Third, for those who are leading a team which includes rebels and or would-be rebels, communicate a roadmap which provides transparency and space. By transparency, each team member should have a clear understanding of the mission and vision for the unit as well as the guard rails. For the pharma industry, an example of a guard rail would be that even though another country might have local customs which might be considered bribes in the US, the team will adhere to avoiding such practices. The good news for pharma is that even in sectors which some consider to be even more regulated, there are best practices of success. For instance, with the US Airforce, I interviewed a team, called Squadron 99, who followed their compass of being combat ready; but were enabled to experiment and deploy new practices that were considered impossible by their new leader, nicknamed Chaos. Empowered, the squadron members developed innovations that revolutionized air domination, from apps that increased pilot safety created for pennies on the typical defense industry-dollar to a contracting system inspired by the private sector. These innovations were radical. During Chaos’ two-year stint as commander, Squadron 99 notched achievements that had been perceived as nearly impossible by those familiar with the inner workings of the Department of Defense (DOD) and the United States Air Force (USAF). Among them were the expedited acquisition of devices and software that improved the performance and safety of the squadron’s pilots; the procurement of millions of dollars in discretionary funds to bring in dozens of civilian experts and contractors to enhance the squadron’s capabilities; and, more generally, the establishment of a culture in which officers felt empowered to pursue solutions they believed would bolster mission effectiveness.7
Finally, while I hope you might leverage these rebel talent ideas to support your career goals, I also urge you to consider how your actions can support others including not only your employers but society as a whole. When I interviewed Captain Sully Sullenberger, whom Tom Hanks portrayed in the movie dealing with the “Miracle on the Hudson”,8 it was amazing how this rebel was able to break away from his 40+ years of pilot training and experience and leverage every one of the 208 seconds that he had to safely land a plane with 155 lives on board. Similarly, with many of you working to pursue COVID-19 vaccines, I hope you are willing to break, transform, and create a new pathway to an approved vaccine that can benefit the world’s population.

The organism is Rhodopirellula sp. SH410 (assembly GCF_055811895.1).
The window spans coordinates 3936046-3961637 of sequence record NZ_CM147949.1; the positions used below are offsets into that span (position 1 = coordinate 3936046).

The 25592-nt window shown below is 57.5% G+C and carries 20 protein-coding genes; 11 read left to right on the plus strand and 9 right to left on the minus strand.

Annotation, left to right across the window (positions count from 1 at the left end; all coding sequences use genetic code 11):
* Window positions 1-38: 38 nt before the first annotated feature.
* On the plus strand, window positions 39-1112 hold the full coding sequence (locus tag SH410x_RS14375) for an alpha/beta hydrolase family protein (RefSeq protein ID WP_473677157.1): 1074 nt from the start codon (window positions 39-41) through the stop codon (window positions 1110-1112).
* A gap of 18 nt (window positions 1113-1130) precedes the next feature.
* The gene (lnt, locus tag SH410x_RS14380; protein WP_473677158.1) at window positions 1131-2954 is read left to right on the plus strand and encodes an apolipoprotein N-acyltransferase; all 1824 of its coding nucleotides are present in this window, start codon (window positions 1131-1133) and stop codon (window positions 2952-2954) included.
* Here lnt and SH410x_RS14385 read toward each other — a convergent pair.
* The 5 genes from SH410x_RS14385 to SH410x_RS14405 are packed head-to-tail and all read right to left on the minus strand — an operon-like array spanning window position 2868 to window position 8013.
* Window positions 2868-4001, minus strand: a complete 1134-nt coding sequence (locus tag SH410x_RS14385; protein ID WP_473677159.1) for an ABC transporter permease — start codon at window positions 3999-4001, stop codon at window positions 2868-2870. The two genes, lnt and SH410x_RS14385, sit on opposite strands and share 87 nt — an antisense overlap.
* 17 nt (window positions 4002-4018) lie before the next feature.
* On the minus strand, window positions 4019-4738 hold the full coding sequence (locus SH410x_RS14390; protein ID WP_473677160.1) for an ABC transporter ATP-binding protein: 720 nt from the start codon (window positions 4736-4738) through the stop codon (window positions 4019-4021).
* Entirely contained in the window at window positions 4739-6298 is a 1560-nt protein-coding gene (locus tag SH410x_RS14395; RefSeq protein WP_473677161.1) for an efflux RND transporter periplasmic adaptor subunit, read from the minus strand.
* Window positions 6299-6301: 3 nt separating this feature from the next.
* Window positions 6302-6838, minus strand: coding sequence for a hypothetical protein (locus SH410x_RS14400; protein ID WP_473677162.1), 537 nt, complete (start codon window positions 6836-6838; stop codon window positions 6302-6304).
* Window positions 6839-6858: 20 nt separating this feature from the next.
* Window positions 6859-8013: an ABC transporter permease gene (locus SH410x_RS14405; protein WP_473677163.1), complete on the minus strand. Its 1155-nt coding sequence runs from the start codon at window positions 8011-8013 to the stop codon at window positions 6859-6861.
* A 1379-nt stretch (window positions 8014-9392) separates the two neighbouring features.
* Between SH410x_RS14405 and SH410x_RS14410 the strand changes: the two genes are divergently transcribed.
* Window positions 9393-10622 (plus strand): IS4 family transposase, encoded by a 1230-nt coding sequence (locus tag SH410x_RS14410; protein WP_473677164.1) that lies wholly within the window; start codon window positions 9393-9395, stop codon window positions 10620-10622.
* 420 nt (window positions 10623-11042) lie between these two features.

Dr. Francesca Gino is a Professor at the Harvard Business School and has been honored as one of the world’s Top 40 Business Professors under 40 and one of the world’s 50 most influential management thinkers.
Michael Wong is an Emeritus Board Member of the Harvard Business School Healthcare Alumni Association.
3. The treatment group’s turnover was 40.6% versus the control group’s 59.8% . For interested readers, the full paper is here: https://static1.squarespace.com/static/55dcde36e4b0df55a96ab220/t/55e5f041e4b06f3c4b89a71b/1441132609616/Cable+Gino+Staats+ASQ+2013.pdf
4. Willis Towers Watson, Deeper Dive into the Employee Experience Implications of COVID-19, April 22, 2020 https://www.willistowerswatson.com/assets/covid-19/NA-COVID-19-ClientWebcast-April-22-Final.pdf
5. Gino, Francesca, When Solving Problems, Think About What You Could Do, Not What You Should Do, Harvard Business Review, April 27, 2018 https://hbr.org/2018/04/when-solving-problems-think-about-what-you-could-do-not-what-you-should-do